Archive for the ‘Travel writing’Category

Walkability and Journeying on Foot: An Interview with Jonathon Stalls

This interview first appeared on The Travel Word. To read the full interview, click here. Nov, 2013.

Expert wayfarer Jonathon Stalls is on a mission that is anything but pedestrian. Stalls advocates for civic and personal wellness through walking. From his home base in Denver, Colorado, he organizes community walks through his social enterprise, called Walk2Connect, and lobbies for more pedestrian-friendly urban planning. He calls for a return to the mode of travel for which we are built, challenging those around him to slow down and experience life at a pace of three miles an hour.


I came across Jonathon’s guided walks through Tentiko, a marketplace for unique and authentic experiences in Denver. There, I found his Mile High TEDx presentation, during which he urges his audience to draw a circle with a one-mile radius around their homes and then commit to walking rather than driving within that space.

To continue reading the full interview, click here


10 2013

‘Digital Detox’ and Other Travel Buzzwords, Defined

This article originally appeared on the VacationRoost blog. To read the original post, click here. September, 2013.

flightmareLove ‘em or hate ‘em, new travel buzzwords are always popping up. Where do they come from? Copywriters and marketers think up new ways to describe travel trends and products. Travelers share their experiences in real time, creating hashtag-worthy hybrids. Anyone can make a travel buzzword — just add a trip theme in front of the suffix -cation, fuse two words together, or make a bad pun.

Here’s a glossary of the most awesome and awful (awfsome?) travel buzzwords, illustrated by their usage in a sentence.

Babymoon noun. A honeymoon-style trip taken before or during pregnancy, as one last “grown-ups only” travel hurrah before baby arrives.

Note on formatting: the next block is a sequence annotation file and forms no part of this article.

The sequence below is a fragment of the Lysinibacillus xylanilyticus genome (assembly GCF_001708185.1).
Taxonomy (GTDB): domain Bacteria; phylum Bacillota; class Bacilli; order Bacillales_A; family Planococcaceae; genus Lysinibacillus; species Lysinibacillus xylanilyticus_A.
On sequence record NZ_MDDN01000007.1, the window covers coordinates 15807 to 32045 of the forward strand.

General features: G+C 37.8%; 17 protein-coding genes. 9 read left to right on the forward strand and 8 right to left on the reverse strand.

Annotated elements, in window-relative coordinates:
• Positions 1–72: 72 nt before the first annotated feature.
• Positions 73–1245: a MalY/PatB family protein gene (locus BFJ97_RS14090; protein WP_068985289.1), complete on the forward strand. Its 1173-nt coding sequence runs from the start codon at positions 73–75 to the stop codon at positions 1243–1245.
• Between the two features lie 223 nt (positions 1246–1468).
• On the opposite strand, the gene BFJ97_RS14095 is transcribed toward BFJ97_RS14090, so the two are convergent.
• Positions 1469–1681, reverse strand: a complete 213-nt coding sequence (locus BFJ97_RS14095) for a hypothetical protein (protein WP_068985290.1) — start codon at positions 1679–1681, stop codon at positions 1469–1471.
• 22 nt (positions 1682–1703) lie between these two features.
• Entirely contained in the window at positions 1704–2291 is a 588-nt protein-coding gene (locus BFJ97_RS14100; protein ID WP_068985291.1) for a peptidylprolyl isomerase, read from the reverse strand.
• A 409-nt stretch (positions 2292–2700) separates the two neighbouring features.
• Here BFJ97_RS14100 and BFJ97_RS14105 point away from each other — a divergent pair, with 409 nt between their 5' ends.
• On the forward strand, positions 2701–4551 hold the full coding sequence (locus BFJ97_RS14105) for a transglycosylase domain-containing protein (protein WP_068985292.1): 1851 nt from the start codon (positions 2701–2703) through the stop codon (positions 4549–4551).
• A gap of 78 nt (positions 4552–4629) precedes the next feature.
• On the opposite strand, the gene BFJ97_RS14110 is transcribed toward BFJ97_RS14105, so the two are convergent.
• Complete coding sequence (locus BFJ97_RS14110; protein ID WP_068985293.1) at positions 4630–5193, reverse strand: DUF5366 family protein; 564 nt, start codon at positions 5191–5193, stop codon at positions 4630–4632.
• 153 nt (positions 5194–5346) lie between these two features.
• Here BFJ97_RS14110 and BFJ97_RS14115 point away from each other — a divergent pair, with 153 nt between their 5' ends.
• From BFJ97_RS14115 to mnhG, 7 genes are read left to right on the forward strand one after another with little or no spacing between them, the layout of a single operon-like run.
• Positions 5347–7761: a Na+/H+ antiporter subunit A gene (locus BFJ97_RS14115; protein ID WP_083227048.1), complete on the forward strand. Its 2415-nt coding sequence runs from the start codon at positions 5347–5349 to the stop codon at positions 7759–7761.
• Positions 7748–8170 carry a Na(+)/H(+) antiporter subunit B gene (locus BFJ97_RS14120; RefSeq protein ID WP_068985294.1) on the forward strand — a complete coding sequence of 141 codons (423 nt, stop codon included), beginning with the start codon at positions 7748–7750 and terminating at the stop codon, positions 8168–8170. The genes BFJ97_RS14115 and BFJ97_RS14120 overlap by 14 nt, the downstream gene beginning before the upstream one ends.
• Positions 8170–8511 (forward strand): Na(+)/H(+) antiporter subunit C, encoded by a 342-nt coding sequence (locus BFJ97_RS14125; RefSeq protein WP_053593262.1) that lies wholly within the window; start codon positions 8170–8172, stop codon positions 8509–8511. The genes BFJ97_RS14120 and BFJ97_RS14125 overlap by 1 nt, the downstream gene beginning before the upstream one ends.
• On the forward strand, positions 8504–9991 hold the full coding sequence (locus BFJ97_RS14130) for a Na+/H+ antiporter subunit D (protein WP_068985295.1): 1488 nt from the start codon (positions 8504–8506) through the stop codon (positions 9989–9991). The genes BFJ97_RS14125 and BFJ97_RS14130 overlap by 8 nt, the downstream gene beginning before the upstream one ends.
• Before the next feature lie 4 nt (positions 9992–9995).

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 Other Posts for the VacationRoost blog:


09 2013

Iceland’s Northern Lights, Demystified

This article first appeared on Huffington Post. To read the original post, click here. May, 2013.


Sublime. Celestial. Surreal. Since this is the kind of language used to describe the northern lights, I wanted to keep some sense of wonder intact while hunting the heavens for it in Iceland. At the same time, I knew that a bit of planning and research would be needed in order to maximize my chances of seeing that rare green glow.

Iceland is one of the world’s most accessible spots for viewing the northern lights, making it one of the country’s top tourist attractions. Capitalizing on its mystique, enterprising Icelanders have designed borealis-oriented cruises, overland tours, and even a concept bar at far-flung Ion Hotel. So what is the best way to go about seeing the phenomenon?

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05 2013

The Thermal Greenhouse Town of Hveragerði: Iceland’s Offbeat Hotbed

This post originally appeared in The Travel Word. To read the full article, click here. April, 2013.


“Warning! Hot Spring Area” cautions a sign on the outskirts of Hveragerði, Iceland. Bilious clouds of steam rise up from the ground. I take the message as a sign that I’ve found what I was looking for in Iceland – hot springs in their most raw and natural form, without a manmade pool in sight. The goal: bathe in a babbling thermal river.

The town of Hveragerði, just 45 minutes outside Iceland’s capital city of Reykjavik, was built over a volcanic magma chamber, capitalising on the abundance of steam and hot water rising from the ground. Here, superheated groundwater can reach temperatures of 392°F.

Resourcefully, Hveragerði residents have put their thermal endowments to use in a number of creative ways.

To keep reading, click here.


05 2013

Hotels vs. Cruise Ships on the Galapagos Islands

This article appeared in Tourism Review. To view the original article, click here. March, 2013.

ships vs. hotels in the galapagosSince the onset of tourism in Ecuador’s Galápagos Islands in the 1970’s, small cruise ships have reigned as the classic mode for touring the unique archipelago. Nowadays, however, new and sophisticated hotels are making their debut as a worthy addition to the cruise experience. Galápagos travelers can now enjoy a land-based stay or a combination of cruise and hotel for the best of both worlds.

To keep reading, click here.


04 2013

5 wild mating rituals from the Galapagos Islands